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Soccer Rules Changes 1580-2000

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Question Number: 33609

League Specific 8/31/2019

RE: Professional

engin ataman of Olympia, WA United States asks...

I will be asking you to educate us about the differences between two decisions/tackles in two different games/situations. this one was a red card after VAR review (was initially yellow). and here this was yellow and VAR did not interfere with the decision and stayed as called on the field.

There were claims around 'twitter world' from fans that suggested these two actions are essentially identical and second one should have been red too (just FYI i disagree, i think yellow was right). I would like to get your opinion and as always it will be much appreciated. Thank you.

Answer provided by Referee Joe McHugh

Hi Engin
There is a key phrase in Law 5 which states and I quote ** Decisions will be made to the best of the referee's ability according to the Laws of the Game and the 'spirit of the game' and will be based on the opinion of the referee, who has the discretion to take appropriate action within the framework of the Laws of the Game.
So it is in the opinion of the referee. Now that opinion can be educated and informed so that most decision will be consistent yet we know that does not happen.
I watched Leicester City v Bournemouth English Premier League game yesterday and there were two similar challenges that were not carded and both were reviewed using VAR. No cards were issued of any description.
Many have come out to say how surprised they were that they were not carded not to mention possible red cards?
I guess that Brendan Rodgers coach of Leicester City summed up the thinking when he said * If you've coached the game, or managed the game or played the game at any sort of level, you know he's just trying to get his body between Callum Wilson and the ball. It's just unfortunate.**
Now like your examples this body movement of players to move their legs to shield the ball has an action with raised boots over the ball. Fine if no contract is made yet when it does it is risky. Now irrespective of the intent of the action the referee still has to consider if the action was an offence and whether it was reckless or excessive force was used.
The Laws tells us that reckless is when a player acts with disregard to the danger to, or consequences for, an opponent and must be cautioned and that using excessive force is when a player exceeds the necessary use of force and/or endangers the safety of an opponent and must be sent off.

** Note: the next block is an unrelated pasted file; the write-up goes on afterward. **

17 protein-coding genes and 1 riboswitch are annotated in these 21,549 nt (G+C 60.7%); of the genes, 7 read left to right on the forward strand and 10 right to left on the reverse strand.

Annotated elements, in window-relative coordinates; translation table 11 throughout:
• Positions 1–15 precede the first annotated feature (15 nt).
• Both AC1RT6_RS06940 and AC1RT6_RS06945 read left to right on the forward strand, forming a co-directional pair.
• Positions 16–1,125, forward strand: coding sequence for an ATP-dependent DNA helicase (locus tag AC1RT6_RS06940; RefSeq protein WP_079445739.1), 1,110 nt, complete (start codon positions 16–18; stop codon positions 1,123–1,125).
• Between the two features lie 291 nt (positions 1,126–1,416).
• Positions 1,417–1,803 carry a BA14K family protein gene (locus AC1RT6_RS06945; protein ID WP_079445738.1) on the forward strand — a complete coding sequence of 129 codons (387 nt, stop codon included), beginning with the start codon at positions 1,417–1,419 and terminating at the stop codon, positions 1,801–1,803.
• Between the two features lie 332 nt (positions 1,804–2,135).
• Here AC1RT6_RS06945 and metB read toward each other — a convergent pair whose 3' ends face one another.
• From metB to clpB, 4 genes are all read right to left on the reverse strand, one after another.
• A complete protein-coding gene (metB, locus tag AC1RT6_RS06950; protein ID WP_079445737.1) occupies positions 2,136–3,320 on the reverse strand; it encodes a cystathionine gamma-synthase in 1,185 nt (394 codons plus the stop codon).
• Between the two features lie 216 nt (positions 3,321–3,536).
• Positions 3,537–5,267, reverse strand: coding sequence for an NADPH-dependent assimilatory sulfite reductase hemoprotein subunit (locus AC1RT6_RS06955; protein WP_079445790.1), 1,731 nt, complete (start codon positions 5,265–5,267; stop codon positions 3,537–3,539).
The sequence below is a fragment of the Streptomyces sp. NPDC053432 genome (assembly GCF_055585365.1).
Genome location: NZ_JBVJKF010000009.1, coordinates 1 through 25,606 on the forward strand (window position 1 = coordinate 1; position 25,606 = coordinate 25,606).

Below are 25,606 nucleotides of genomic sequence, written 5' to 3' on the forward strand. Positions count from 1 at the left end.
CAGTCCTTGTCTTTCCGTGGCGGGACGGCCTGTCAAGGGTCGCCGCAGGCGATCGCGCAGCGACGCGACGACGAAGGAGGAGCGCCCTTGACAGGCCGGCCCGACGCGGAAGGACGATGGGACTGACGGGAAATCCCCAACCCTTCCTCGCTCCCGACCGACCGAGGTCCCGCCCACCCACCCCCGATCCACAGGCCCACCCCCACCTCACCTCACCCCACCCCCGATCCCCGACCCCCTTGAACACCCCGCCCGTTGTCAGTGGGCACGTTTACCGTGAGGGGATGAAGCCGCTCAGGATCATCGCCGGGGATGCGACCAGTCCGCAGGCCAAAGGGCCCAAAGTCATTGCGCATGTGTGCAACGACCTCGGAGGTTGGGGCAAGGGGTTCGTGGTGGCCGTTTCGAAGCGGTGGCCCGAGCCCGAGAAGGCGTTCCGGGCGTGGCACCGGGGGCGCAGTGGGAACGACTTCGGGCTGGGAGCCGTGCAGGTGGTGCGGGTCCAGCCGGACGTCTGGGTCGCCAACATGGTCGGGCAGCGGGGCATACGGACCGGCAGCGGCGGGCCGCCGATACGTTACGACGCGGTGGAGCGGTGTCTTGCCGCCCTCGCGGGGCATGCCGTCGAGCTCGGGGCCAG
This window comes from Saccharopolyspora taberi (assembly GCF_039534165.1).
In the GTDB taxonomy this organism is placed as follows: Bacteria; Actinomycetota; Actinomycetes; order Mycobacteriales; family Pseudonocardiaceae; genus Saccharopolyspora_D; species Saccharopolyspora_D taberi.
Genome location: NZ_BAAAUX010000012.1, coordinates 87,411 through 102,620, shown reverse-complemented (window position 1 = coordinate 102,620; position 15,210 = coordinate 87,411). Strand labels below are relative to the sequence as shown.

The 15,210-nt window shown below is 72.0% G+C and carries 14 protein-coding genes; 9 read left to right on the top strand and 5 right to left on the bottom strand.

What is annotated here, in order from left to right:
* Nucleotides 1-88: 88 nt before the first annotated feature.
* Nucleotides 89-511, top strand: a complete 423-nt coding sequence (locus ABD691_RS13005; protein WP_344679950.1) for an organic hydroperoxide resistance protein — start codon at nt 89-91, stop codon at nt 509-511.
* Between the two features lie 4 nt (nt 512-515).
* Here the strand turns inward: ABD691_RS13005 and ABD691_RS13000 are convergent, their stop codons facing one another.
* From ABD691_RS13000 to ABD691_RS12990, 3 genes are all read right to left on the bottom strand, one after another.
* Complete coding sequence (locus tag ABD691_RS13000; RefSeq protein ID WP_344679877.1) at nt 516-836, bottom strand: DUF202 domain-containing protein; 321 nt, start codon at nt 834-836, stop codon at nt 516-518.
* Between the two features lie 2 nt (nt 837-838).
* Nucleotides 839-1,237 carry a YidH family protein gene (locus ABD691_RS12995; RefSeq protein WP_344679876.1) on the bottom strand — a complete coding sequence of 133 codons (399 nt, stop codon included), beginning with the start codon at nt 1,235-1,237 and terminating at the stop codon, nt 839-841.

In both your challenges it is certainly reckless as were the cases in the Leicester game. The way the boots make contact on the shin / ankle is acting with disregard and can also be viewed as endangering the safety of an opponent.
Now it is simple for us in a chair looking at a video yet much more difficult in a game situation.
In the EPL it looks like the use of VAR wants to be as less intrusive as it possibly can and as the referee did not see any offence or possible cards it was not deemed an obvious error by the referee. We know that video has a way of making contact look much more *dangerous* using slow motion, freeze frame etc yet it still shows that contact happened in a dangerous way.

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Answer provided by Referee Richard Dawson

Hi Engin,
you must first accept that while we provide reasoning at why a decision MIGHT be arrived at we are not the match official managing the game nor can we claim we see the event in real time at field level. A referee with integrity calls what he sees when he sees it even if other see it differently.

In the first incident once you SLOW things down you can easily see an extended, locked leg studs showing well above the ankle and a follow through rake as he slides down the shin on top of the foot, pushing the ankle into a bendable position . VAR would be concerned because the angle and position are a fulcrum event for broken shin or ankle. It is likely the referee was willing to change yellow to red based on the clear evidence in slow motion that he could not fully appreciate at match speed.

The second incident is in no way as serious as the 1st , albeit I am sure it hurt. If we look at the timing and the fact the player was not attacking the ball carrier with a raised stiff leg but wound up stepping on the foot that was placed under him as he was a wee bit late arriving to play the ball. The contact was near unavoidable albeit a late contact but I saw no deliberate attempt to place heavy weight or a vicious twist that could be a catalyst for a red card. Based on the events from an arm chair perspective you and I are in total agreement . Red for one, yellow for the other was a fair outcome based on the angle of view provided

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